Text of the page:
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Five Ways to Become a Mac Minimalist

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My interpretation of minimalism in the home office is removing all distracting items that are not constantly utilized. For software, this is both easy and cheap. Becoming a hardware minimalist is slightly more expensive and time consuming and I recommend reading Apartment Therapy’s Unplggd for recommendations.

Minimal Mac

I recently discovered a website called Minimal Mac, and it is rapidly climbing the charts as my favorite blog. Naturally, it has a simple design that utilizes plenty of white space. Reading this blog has inspired me to clean up my iMac by reducing the clutter. Below are a few quick and easy steps to help you reach software bliss.

Clean Up Your Desktop

Open Preferences for the Finder and deselect everything. Organize your files in the Documents folder. Doing this will remove all files, folders, hard drives, etc. from your desktop.

Finder preferences

Empty Out Your Menu Bar

Do you always use the same Wi-Fi network? Remove the Wi-Fi icon in the Network System Preferences. Time machine backs up every hour automatically, so there’s no need for the icon. Are you unsure if it’s AM or PM? First, get more sleep. Second, remove it in the Date & Time System Preferences. Use your keyboard to change the volume? Remove the Volume icon in Sound System Preferences. You get the idea.


For extra credit you can remove the Spotlight icon using Onyx, a thorough maintenance and optimization tool.


Warning: disabling the icon also disables the hot key to activate Spotlight. Only do this if you don’t use Spotlight or if you’re satisfied with using Command-F in the Finder.

Simplify Your iTunes Controller

The built-in mini controller for iTunes is simple to use, but it’s definitely too large and distracting. I recently discovered the perfect app for reducing your iTunes controller to a single line of text. It’s called Bowtie. It offers a variety of cool themes, but the one that is consistent with this post is Simple Bar. It provides previous and next buttons, the artist, the title, and rating controls.


I don’t usually rate songs in iTunes, so I got fancy and removed the stars from the Simple Bar theme by modifying its plist and html files.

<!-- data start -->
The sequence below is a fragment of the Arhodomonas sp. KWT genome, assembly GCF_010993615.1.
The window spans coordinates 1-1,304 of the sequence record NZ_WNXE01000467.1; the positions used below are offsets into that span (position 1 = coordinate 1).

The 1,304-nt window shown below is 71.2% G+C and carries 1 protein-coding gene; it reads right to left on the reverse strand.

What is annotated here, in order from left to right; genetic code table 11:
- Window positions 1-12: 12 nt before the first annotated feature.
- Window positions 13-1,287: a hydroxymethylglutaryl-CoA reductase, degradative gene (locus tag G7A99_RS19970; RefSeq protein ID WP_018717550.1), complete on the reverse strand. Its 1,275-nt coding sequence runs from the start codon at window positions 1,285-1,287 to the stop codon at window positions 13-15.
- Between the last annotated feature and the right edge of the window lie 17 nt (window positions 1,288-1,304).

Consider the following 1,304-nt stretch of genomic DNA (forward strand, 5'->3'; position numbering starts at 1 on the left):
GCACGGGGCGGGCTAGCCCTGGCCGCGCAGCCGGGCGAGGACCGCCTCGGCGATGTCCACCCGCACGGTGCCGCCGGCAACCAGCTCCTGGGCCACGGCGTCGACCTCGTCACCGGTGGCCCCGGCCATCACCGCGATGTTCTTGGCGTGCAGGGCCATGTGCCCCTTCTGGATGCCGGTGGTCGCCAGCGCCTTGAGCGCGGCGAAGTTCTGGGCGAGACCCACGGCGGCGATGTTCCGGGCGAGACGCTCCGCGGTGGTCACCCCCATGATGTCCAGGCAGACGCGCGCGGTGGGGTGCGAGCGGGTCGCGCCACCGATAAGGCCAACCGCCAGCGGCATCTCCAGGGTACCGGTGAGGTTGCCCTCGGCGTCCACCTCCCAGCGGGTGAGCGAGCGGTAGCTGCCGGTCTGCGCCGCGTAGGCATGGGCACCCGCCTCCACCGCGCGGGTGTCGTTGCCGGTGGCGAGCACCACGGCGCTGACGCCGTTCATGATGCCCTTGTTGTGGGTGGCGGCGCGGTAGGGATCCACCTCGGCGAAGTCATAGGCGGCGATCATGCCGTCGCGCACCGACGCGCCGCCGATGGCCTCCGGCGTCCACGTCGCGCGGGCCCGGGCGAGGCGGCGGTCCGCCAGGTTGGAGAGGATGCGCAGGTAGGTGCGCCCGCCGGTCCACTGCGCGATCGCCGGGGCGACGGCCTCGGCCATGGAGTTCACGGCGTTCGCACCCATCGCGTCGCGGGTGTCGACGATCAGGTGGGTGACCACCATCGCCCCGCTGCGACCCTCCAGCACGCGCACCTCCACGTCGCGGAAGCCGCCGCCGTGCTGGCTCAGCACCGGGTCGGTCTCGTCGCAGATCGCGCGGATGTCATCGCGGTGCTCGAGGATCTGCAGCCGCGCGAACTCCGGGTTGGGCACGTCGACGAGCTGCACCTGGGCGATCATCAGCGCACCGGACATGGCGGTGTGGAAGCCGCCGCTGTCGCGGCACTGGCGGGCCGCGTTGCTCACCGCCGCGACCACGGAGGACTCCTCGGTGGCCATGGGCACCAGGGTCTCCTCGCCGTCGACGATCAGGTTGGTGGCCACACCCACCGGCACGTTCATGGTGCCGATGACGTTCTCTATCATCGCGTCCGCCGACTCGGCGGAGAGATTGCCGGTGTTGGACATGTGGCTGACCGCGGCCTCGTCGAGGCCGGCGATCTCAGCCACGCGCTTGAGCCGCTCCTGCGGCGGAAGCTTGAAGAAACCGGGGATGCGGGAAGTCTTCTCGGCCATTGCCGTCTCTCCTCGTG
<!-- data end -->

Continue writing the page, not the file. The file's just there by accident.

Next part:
Forget About iChat

Start using Adium. It’s extremely customizable and it supports a slew of networks (including Twitter). Below is a screenshot of my preferences that made my buddy list virtually unnoticeable.


Empty Out Your Dock

Leave only the most essential applications in your dock. For me that’s Mailplane, Adium, Safari, Google Reader Fluid app, iTunes, and Tweetie.


Search for a Desktop background

Find a desktop background that is both soothing and non-distracting. For me, that’s a nature-related black and white photo. Here’s the one I chose. You can find more by searching Flickr.

Ten Minutes Later

Below is my new desktop after following these steps. Smaller dock, quiet buddy list, empty menubar, serene background, clean desktop.


What are some ways you keep your Mac minimal?

58 Responses to “Five Ways to Become a Mac Minimalist”

  1. Oscar C.

    About the iTunes controller, something more minimalistic would be having nothing at all. I’ve configured Quicksilver to interact with Growl and iTunes, so I close itunes window and control it through hotkeys and growl tells me what song is playing.

    I say this because people is forgetting that a lot of people still use Mac OS X 10.4 Tiger, and they don’t have software for it now (everything is for Leopard or Intel-only) so we must think about some workarounds.

  2. i’m having some troubles with bowtie. it won’t let me change the theme, and also, i have two separate mini bars on my screen for some reason. it won’t allow me to delete it, i can’t get into the settings for it in any way, and it also stays on top of any windows i have open… Help?